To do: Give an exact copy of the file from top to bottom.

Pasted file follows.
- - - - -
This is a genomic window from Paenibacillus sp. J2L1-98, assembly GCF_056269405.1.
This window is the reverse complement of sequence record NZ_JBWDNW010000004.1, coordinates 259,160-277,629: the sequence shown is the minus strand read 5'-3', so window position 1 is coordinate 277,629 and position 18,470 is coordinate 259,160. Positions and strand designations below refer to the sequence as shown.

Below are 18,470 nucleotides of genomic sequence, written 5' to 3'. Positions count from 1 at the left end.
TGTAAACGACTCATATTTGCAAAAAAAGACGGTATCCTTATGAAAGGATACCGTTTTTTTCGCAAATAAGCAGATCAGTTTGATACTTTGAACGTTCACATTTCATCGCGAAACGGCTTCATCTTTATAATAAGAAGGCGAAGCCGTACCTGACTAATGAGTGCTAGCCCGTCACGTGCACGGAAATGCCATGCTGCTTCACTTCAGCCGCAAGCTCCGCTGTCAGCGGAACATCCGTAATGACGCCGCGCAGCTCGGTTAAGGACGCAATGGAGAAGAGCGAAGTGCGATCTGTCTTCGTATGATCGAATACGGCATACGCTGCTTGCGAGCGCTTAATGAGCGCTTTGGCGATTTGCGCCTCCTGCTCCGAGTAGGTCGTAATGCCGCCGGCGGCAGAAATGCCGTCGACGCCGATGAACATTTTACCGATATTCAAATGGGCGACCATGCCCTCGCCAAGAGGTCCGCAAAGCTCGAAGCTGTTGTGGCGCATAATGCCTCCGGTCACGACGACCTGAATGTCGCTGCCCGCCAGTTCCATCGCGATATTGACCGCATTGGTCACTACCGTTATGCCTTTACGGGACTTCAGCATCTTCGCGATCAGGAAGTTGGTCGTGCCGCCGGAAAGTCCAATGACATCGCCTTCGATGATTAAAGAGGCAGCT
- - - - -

This is a genomic window from Paenibacillus sp. J2L1-98, assembly GCF_056269405.1.
This window is the reverse complement of sequence record NZ_JBWDNW010000004.1, coordinates 259,160-277,629: the sequence shown is the minus strand read 5'-3', so window position 1 is coordinate 277,629 and position 18,470 is coordinate 259,160. Positions and strand designations below refer to the sequence as shown.

Below are 18,470 nucleotides of genomic sequence, written 5' to 3'. Positions count from 1 at the left end.
TGTAAACGACTCATATTTGCAAAAAAAGACGGTATCCTTATGAAAGGATACCGTTTTTTTCGCAAATAAGCAGATCAGTTTGATACTTTGAACGTTCACATTTCATCGCGAAACGGCTTCATCTTTATAATAAGAAGGCGAAGCCGTACCTGACTAATGAGTGCTAGCCCGTCACGTGCACGGAAATGCCATGCTGCTTCACTTCAGCCGCAAGCTCCGCTGTCAGCGGAACATCCGTAATGACGCCGCGCAGCTCGGTTAAGGACGCAATGGAGAAGAGCGAAGTGCGATCTGTCTTCGTATGATCGAATACGGCATACGCTGCTTGCGAGCGCTTAATGAGCGCTTTGGCGATTTGCGCCTCCTGCTCCGAGTAGGTCGTAATGCCGCCGGCGGCAGAAATGCCGTCGACGCCGATGAACATTTTACCGATATTCAAATGGGCGACCATGCCCTCGCCAAGAGGTCCGCAAAGCTCGAAGCTGTTGTGGCGCATAATGCCTCCGGTCACGACGACCTGAATGTCGCTGCCCGCCAGTTCCATCGCGATATTGACCGCATTGGTCACTACCGTTATGCCTTTACGGGACTTCAGCATCTTCGCGATCAGGAAGTTGGTCGTGCCGCCGGAAAGTCCAATGACATCGCCTTCGATGATTAAAGAGGCAGCT